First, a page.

V6V6 V7V7 V5V5 V4V4 V1V1 V2V2

V6V6 V7V7 V5V5 V4V4 V1V1 V2V2

V6V6 V7V7 V5V5 V4V4 V1V1 V2V2

V6V6 V7V7 V5V5 V4V4 V1V1 V2V2

V6V6 V7V7 V5V5 V1V1 V3V3 V2V2

V6V6 V7V7 V5V5 V1V1 V3V3 V2V2

V6V6 V7V7 V5V5 V1V1 V3V3 V2V2

V6V6 V7V7 V5V5 V1V1 V3V3 V2V2

V6V6 V7V7 V5V5 V1V1 V3V3 V2V2

V6V6 V7V7 V5V5 V1V1 V3V3 V2V2

V6V6 V7V7 V4V4 V1V1 V3V3 V2V2

V6V6 V7V7 V4V4 V1V1 V3V3 V2V2

V6V6 V7V7 V4V4 V1V1 V3V3 V2V2

V6V6 V7V7 V4V4 V1V1 V3V3 V2V2

V7V7 V5V5 V4V4 V1V1 V3V3 V2V2

V7V7 V5V5 V4V4 V1V1 V3V3 V2V2

V6V6 V5V5 V4V4 V1V1 V3V3 V2V2

Floyd-Warshall Example – G * V6V6 V7V7 V5V5 V4V4 V1V1 V3V3 V2V2

DAG Directed Acyclic Graph  Often called a DAG  Number & sort vertices  Topological order found  Each edge ( v i, v j ) has i < j  Finds valid schedules…  …or proves cannot exist! b a d c e G (is a DAG) b a d c e A valid ordering of G 1 2 3 4 5

DAG Directed Acyclic Graph  Often called a DAG  Number & sort vertices  Topological order found  Each edge ( v i, v j ) has i < j  Finds valid schedules…  …or proves cannot exist! b a d c e G (is a DAG) b a d c e Another valid ordering of G 2 1 3 4 5

Topological Sorting  Edges connect smaller to larger vertex numbers wake up study eat class study homework work study go to bed dream about classwork Professor’s expectation of student’s day 1 2 3 4 5 6 7 8 9 10

Topological Sort Algorithm Algorithm topologicalSort( Graph G) H  // Make a copy of G m  new Vertex[ G.numVertices() ] stack  new … Stack () // Push onto stack any vertex in H with no outgoing edges n  G.numVertices() while n ≥ 1 do v  stack.pop() n  n – 1 m[n]  v foreach e in v.incidentEdges() ≠ 0 do w  H.opposite(e, v) // Remove e from H if w has no outgoing edges then stack.push(w) return m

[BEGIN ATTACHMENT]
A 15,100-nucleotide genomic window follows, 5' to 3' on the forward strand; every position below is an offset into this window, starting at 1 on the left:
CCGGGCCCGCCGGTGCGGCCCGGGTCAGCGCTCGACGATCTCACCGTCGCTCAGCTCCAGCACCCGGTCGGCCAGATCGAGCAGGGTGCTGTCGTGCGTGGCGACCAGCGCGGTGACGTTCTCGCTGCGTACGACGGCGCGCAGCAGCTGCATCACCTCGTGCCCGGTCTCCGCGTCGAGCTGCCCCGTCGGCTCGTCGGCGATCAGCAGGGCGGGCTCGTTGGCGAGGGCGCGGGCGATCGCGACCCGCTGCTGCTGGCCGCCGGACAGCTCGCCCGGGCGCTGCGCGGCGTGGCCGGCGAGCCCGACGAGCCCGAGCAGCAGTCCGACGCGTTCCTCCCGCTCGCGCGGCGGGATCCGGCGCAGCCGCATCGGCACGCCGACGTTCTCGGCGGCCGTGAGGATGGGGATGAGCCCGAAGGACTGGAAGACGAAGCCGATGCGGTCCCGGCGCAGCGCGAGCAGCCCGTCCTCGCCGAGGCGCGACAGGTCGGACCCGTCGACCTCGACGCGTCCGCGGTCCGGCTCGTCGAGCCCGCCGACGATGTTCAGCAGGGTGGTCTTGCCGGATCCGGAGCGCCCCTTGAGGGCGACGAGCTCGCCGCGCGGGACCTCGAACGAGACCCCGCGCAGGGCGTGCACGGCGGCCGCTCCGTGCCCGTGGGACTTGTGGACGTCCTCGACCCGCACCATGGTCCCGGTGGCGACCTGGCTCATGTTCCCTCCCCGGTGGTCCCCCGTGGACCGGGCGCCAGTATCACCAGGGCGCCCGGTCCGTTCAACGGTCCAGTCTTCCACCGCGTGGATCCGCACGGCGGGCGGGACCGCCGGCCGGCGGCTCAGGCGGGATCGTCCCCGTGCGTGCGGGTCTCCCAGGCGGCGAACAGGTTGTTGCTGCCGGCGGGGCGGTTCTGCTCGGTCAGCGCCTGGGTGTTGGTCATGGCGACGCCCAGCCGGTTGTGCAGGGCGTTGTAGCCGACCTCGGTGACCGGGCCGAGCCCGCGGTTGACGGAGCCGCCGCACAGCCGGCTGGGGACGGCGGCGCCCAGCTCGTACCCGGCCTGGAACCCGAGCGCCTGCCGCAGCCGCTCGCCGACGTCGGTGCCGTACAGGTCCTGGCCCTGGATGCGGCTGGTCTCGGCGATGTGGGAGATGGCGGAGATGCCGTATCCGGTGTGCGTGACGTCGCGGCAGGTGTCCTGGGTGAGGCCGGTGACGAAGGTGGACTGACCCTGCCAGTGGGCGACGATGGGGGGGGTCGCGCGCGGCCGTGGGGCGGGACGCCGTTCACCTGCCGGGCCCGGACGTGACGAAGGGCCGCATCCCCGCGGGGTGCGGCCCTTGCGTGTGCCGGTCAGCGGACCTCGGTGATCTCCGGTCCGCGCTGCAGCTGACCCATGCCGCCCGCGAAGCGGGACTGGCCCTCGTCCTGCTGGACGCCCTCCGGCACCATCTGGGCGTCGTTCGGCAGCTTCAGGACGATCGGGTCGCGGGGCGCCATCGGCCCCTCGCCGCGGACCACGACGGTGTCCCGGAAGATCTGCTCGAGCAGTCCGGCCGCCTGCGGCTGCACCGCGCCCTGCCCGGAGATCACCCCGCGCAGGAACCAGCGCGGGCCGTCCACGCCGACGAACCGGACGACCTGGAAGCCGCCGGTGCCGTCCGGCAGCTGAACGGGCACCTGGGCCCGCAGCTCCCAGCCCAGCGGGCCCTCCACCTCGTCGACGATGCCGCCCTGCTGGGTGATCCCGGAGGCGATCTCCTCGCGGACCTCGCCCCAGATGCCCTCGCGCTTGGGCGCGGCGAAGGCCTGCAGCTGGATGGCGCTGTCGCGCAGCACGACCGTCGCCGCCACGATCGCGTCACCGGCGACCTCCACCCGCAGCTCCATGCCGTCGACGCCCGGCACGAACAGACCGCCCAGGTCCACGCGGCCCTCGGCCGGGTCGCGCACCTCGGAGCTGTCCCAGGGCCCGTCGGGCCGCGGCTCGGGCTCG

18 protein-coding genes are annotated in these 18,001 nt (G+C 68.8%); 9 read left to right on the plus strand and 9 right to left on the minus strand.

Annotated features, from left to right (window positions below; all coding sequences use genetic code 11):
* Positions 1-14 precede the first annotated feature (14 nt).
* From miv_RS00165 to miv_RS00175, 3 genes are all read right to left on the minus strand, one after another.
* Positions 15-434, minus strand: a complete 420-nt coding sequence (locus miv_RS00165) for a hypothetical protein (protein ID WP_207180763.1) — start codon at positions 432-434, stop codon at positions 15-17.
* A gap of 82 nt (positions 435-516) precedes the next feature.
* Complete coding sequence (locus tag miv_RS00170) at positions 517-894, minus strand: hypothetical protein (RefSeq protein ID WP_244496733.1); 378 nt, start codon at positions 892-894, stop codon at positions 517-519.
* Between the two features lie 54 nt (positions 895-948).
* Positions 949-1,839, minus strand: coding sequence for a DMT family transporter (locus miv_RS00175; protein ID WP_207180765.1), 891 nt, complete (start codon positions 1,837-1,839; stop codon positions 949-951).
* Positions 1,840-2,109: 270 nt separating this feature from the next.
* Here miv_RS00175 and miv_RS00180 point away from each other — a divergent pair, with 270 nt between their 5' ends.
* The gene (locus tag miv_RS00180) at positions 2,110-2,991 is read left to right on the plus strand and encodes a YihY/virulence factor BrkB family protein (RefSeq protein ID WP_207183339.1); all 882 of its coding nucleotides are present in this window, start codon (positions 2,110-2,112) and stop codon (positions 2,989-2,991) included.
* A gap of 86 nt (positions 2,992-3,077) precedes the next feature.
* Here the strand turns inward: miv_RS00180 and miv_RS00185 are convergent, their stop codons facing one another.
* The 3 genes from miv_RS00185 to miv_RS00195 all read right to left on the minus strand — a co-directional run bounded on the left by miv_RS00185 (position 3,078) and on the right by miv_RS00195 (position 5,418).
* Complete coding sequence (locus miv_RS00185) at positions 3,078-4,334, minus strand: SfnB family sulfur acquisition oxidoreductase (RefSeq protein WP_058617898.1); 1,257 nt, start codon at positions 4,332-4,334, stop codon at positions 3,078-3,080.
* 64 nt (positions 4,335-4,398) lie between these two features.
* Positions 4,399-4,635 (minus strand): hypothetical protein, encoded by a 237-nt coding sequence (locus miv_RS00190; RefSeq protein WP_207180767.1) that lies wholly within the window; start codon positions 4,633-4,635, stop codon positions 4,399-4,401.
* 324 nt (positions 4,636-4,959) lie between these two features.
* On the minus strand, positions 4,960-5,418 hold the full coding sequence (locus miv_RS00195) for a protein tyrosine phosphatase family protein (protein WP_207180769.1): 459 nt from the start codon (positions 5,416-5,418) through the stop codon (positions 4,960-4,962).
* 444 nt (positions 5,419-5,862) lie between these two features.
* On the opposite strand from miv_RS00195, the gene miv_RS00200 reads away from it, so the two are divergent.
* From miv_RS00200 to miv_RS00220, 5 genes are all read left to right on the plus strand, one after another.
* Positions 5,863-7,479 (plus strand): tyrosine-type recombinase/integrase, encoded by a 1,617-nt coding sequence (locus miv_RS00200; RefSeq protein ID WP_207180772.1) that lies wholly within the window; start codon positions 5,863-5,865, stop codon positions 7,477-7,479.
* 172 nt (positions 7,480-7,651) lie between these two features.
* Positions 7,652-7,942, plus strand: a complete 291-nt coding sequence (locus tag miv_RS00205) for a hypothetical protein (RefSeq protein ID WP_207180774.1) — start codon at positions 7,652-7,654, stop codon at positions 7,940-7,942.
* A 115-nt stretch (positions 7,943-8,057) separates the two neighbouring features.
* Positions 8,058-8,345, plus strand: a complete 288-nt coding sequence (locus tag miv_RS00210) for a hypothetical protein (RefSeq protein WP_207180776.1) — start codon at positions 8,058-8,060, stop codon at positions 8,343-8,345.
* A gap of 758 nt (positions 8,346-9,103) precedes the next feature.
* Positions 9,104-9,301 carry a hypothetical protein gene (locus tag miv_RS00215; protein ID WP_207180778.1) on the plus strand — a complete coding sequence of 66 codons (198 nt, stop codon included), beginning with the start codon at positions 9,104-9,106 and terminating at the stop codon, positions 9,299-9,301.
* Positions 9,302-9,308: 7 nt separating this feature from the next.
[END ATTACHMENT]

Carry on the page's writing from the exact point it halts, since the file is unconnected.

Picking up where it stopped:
Topological Sorting Example 1 7 4 8 5 6 2 3 9

1 7 4 8 5 6 2 3 9

1 7 4 8 5 6 2 3 9

1 7 4 8 5 6 2 3 9

1 7 4 8 5 6 2 3 9

1 7 4 8 5 6 2 3 9

1 7 4 8 5 6 2 3 9

1 7 4 8 5 6 2 3 9

1 7 4 8 5 6 2 3 9

1 7 4 8 5 6 2 3 9

1 7 4 8 5 6 2 3 9

1 7 4 8 5 6 2 3 9

For Next Lecture  Weekly assignment out & due tomorrow  Programming assignment #3 plans due Friday  Please do not wait to start working on these ideas  For Wednesday, read 13.5.2-13.5.3 & 13.6.2  Find quickest way to get someplace, can it be done?  How can we find the spanning tree that weighs least?